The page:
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How to build up your own tandem crankset
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by John "Cranky" Allen
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Why and How

Most commercial tandem cranksets are very similar, and rather expensive. Building up your own crankset gives you a fine opportunity to try different ideas and save money. If you know how to assemble and rebuild bicycle components, a tandem crankset isn't hard to build. In fact, you can assemble a fine tandem crankset from solo-bike parts. You can even build a tandem crankset from the leavings in bike shop spare parts bins. Parts for common cranksets are compatible across many brands and models.

On a tandem, cranksets with relatively large chainwheels are preferable to the newer mountain bike cranksets with tiny chainwheels. The smaller the chainwheel and the slower the chain moves, the higher its tension and the more rapid the wear to chain, chainwheels, sprockets and bearings. To the degree possible, use large rear sprockets, not a tiny chainwheel, to get low gears on a tandem.

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The simple way to build your own tandem crankset: single-side drive

Let's look first at the simplest way to assemble a tandem crankset: single-side drive. This is illustrated below, looking down from the top of the tandem. The front crankset is to the right in the picture, and the freewheel is to the left. Both chains are on the right side of the tandem: the primary chain from the rear crankset to the rear wheel, and the synchronizing chain which connects the two cranksets.

Single-side drive

Single side drive (1.1 KB GIF)

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Primary chain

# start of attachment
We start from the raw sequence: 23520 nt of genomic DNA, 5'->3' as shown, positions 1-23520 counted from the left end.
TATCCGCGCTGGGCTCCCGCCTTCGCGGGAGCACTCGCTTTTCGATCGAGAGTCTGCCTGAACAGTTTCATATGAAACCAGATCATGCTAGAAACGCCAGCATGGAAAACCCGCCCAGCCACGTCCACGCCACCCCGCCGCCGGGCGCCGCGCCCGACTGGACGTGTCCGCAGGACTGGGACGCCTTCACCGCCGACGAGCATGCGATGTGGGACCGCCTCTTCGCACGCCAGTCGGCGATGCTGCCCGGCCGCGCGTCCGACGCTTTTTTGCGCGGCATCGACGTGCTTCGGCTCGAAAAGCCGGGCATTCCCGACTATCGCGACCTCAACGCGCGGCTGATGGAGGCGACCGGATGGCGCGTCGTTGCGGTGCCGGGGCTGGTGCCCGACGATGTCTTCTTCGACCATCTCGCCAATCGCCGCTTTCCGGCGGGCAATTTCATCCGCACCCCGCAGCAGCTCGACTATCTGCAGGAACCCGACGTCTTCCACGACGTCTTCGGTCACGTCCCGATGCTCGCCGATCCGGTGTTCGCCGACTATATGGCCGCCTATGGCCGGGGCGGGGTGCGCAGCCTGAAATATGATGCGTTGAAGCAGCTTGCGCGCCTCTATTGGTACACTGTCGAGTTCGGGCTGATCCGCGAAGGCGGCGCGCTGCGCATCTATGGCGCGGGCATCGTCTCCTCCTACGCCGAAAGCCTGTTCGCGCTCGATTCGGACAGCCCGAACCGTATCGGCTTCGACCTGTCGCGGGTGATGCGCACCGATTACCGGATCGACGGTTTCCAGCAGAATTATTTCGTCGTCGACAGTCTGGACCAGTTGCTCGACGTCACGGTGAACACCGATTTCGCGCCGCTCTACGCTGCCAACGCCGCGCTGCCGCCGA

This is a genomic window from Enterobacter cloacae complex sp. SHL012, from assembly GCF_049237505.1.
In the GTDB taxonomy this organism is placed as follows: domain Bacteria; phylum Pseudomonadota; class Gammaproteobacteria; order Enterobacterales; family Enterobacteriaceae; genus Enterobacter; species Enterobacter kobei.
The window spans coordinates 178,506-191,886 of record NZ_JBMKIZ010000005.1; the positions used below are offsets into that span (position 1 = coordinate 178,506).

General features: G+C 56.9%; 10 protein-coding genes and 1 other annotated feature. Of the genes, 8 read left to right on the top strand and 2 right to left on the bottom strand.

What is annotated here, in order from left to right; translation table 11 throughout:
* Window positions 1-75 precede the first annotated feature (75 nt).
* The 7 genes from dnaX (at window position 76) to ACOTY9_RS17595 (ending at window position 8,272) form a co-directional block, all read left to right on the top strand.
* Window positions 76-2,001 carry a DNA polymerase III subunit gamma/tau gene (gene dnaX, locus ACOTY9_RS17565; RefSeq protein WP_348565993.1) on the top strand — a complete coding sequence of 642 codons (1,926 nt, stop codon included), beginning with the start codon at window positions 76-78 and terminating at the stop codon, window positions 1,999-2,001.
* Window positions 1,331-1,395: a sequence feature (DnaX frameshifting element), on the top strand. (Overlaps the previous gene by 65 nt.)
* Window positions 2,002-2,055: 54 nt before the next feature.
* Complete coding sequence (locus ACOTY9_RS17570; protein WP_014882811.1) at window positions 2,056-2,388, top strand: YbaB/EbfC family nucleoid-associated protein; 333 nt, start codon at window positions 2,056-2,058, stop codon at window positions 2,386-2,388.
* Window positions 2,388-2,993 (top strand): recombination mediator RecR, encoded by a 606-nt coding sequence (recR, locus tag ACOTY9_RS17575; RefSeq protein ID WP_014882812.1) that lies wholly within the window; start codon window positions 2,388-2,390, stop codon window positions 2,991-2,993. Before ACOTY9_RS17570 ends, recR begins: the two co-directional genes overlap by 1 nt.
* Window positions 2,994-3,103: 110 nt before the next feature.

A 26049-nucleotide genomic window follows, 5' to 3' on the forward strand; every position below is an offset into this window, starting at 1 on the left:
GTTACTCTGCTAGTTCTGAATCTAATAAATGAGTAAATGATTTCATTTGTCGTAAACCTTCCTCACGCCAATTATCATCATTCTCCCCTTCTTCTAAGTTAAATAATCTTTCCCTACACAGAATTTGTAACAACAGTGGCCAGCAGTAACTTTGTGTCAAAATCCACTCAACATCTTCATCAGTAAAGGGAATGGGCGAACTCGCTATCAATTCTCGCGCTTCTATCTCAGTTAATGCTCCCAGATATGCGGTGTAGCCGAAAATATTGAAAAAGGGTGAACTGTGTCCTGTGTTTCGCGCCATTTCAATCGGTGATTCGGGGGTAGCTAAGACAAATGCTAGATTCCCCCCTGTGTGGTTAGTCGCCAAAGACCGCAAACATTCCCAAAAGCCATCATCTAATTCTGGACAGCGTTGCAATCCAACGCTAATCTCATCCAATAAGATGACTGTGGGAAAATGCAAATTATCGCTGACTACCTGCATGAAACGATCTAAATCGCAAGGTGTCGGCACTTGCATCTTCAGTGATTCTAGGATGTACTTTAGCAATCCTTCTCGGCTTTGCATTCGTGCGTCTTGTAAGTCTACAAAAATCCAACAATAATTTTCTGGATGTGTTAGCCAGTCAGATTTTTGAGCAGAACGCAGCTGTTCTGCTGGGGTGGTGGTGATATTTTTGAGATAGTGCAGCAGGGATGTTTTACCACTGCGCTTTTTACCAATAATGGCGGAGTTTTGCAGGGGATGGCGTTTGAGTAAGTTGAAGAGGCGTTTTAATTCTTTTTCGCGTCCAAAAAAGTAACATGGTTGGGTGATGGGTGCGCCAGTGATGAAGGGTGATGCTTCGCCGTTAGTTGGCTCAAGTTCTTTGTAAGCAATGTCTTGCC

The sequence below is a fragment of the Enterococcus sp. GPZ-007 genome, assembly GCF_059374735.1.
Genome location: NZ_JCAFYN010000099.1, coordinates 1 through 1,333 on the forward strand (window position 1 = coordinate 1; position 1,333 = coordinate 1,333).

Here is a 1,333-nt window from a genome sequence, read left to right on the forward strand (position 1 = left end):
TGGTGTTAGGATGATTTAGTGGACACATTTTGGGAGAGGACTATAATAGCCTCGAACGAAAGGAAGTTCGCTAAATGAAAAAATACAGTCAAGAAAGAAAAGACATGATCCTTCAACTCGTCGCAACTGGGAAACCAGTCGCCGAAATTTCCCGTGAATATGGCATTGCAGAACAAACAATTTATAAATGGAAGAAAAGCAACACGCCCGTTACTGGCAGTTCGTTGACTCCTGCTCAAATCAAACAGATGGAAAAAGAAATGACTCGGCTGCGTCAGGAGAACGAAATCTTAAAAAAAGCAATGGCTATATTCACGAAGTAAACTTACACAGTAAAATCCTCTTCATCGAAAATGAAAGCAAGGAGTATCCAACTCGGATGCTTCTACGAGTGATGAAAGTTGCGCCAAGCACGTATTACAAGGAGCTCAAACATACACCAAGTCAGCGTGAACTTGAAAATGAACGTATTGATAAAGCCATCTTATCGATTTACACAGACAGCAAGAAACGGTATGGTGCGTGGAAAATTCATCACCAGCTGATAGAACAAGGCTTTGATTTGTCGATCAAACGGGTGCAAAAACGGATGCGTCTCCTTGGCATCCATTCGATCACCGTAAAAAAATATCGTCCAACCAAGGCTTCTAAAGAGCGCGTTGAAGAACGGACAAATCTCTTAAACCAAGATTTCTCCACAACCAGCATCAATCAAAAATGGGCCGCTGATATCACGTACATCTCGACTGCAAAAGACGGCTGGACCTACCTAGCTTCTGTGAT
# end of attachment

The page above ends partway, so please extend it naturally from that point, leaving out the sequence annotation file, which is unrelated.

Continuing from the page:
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Synchronizing chain

Single-side drive requires no special tandem parts. You use two ordinary solo-bike cranksets. Because the chain tension from the front crankset is transferred along the right side of the tandem through both chains, stresses on the bottom brackets and cranks are no higher than in solo bike use. You can use almost any cranksets, except the cheapest ones with the spider riveted onto the right crank. A single-side system is light, too: only two (instead of three) of the tandem's four cranks have spiders, and the bottom bracket spindles can be shorter on the left side.

It is usual to place the synchronizing chainwheel to the inside of a single primary chainwheel. That way, the right front crank is closer to the centerline of the bicycle, improving cornering clearance. With two primary chainwheels, the synchronizing chainwheel can be either on the inside or the outside, but it must be smaller than the nearer primary chainwheel. It may have to be very small if on the inside, increasing stress and wear. A triple crankset can allow the synchronizing chainwheel to be on the outside, where it need only be slightly smaller than the outer drive chainwheel -- with somewhat reduced cornering clearance.